I have always been good with trivia. I know a lot about a little and a little about a lot.
In Junior High (we didn't have middle schools in Idaho), I was a member of the Junior Varsity Quiz Team. We competed against other Junior High Schools on a local television station program appropriately called Junior Varsity Quiz. We lasted two rounds before being defeated by North Junior High School. I'm pleased to say I answered the most correct questions in the program (a minor accomplishment considering we still lost).
Being able to answer questions quickly about a broad range of topics hasn't really been of much use to me later in life. Oh, it comes in handy if you are playing Trivial Pursuits or find yourself in a bar where a trivia contest is going on. But on a practical level, being able to rattle off random trivia just makes you sound like Cliff from the old Cheers program.
With the advent of the Internet and social media, I have discovered a new founded way to use my trivia skills answering those annoying random quizzes that pop in your news field such as "Test your knowledge of the first lines of Beatles' songs" (I did pretty darned good, BTW). Or "How familiar with these 60s slang words?" (Nailed them). Then you post your scores on your Facebook page to impress your friends with your aptitude for obscure knowledge. I also got an A+ for 40s and 50s movie stars. Of course it helps that they are all multiple choice questions and you generally have a 25 percent chance of getting the right answer right out of the gate.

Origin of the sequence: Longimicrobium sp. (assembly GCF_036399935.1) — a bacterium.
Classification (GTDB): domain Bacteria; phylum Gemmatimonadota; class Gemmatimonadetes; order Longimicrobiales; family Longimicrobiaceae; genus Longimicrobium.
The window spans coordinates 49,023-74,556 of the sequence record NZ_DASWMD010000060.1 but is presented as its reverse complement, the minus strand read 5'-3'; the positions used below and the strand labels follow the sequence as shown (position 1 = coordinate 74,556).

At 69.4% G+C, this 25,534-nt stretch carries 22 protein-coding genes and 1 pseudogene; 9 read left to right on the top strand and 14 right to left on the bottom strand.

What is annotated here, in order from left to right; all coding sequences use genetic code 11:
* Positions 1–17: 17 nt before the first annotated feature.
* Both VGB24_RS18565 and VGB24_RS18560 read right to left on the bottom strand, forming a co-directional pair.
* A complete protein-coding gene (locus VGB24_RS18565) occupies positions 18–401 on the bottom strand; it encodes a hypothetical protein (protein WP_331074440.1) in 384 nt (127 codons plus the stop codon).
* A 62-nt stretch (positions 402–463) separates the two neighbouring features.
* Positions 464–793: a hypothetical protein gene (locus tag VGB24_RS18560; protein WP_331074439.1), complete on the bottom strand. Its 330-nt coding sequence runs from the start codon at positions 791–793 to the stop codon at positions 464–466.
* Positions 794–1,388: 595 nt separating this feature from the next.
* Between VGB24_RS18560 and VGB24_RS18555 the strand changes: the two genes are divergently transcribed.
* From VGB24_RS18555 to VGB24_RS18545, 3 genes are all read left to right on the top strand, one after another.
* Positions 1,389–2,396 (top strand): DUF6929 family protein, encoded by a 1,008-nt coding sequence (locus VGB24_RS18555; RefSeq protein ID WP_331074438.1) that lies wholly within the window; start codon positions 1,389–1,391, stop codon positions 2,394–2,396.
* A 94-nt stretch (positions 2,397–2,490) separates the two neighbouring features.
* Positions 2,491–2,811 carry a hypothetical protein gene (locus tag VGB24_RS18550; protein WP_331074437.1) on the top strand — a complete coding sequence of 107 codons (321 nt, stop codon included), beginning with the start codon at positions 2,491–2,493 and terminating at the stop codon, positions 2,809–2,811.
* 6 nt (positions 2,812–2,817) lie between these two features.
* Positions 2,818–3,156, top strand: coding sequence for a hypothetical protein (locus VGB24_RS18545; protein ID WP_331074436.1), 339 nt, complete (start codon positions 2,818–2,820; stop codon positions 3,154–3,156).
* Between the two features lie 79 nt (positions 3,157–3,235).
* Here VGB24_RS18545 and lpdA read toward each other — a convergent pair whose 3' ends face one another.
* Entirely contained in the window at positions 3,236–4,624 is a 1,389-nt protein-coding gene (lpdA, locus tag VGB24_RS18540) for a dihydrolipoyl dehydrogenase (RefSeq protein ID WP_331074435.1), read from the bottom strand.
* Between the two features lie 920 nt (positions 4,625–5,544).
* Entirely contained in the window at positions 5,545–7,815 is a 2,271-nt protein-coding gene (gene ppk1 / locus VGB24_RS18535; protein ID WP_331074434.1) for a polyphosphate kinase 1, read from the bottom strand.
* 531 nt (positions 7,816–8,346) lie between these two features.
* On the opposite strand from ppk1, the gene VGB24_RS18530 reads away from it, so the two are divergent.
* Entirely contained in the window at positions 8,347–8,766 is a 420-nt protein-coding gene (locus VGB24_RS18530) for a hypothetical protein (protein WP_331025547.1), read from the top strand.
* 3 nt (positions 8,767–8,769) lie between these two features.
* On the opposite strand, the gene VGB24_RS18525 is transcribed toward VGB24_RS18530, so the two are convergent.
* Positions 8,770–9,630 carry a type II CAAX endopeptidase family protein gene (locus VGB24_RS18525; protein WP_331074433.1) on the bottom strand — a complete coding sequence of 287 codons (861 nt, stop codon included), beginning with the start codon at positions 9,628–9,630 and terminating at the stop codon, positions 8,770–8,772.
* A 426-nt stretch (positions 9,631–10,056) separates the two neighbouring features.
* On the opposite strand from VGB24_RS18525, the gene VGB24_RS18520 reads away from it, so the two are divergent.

Of course I realize that these quizzes are plows to expose me to banner ads just like the top ten photos of stars who haven't aged well. But there is a siren song quality I can't resist when it comes to testing my trivia skills. I was always a good test taker. I was just never very good at retaining long-term information that I could apply in any practical fashion, like becoming a doctor, lawyer or coming up with new theories of quantum physics or developing new social media strategies for getting new followers.
But if you are looking for information about Thomas Crapper and the evolution of the flush toilet and I'm your huckleberry (one of my favorite lines spoken by Val Kilmer playing Doc Holiday in the 1993 film Tombstone....this was before Kilmer made the list of top ten celebrities who haven't aged well...Kurt Russell played the title role of Wyatt Earp...interestingly enough, Kurt Russell played the young boy who kicked Elvis in the shins in the 1962 film It Happened at the World's Fair...Russell later went on to play Elvis in a film about his life ).
See what I mean?
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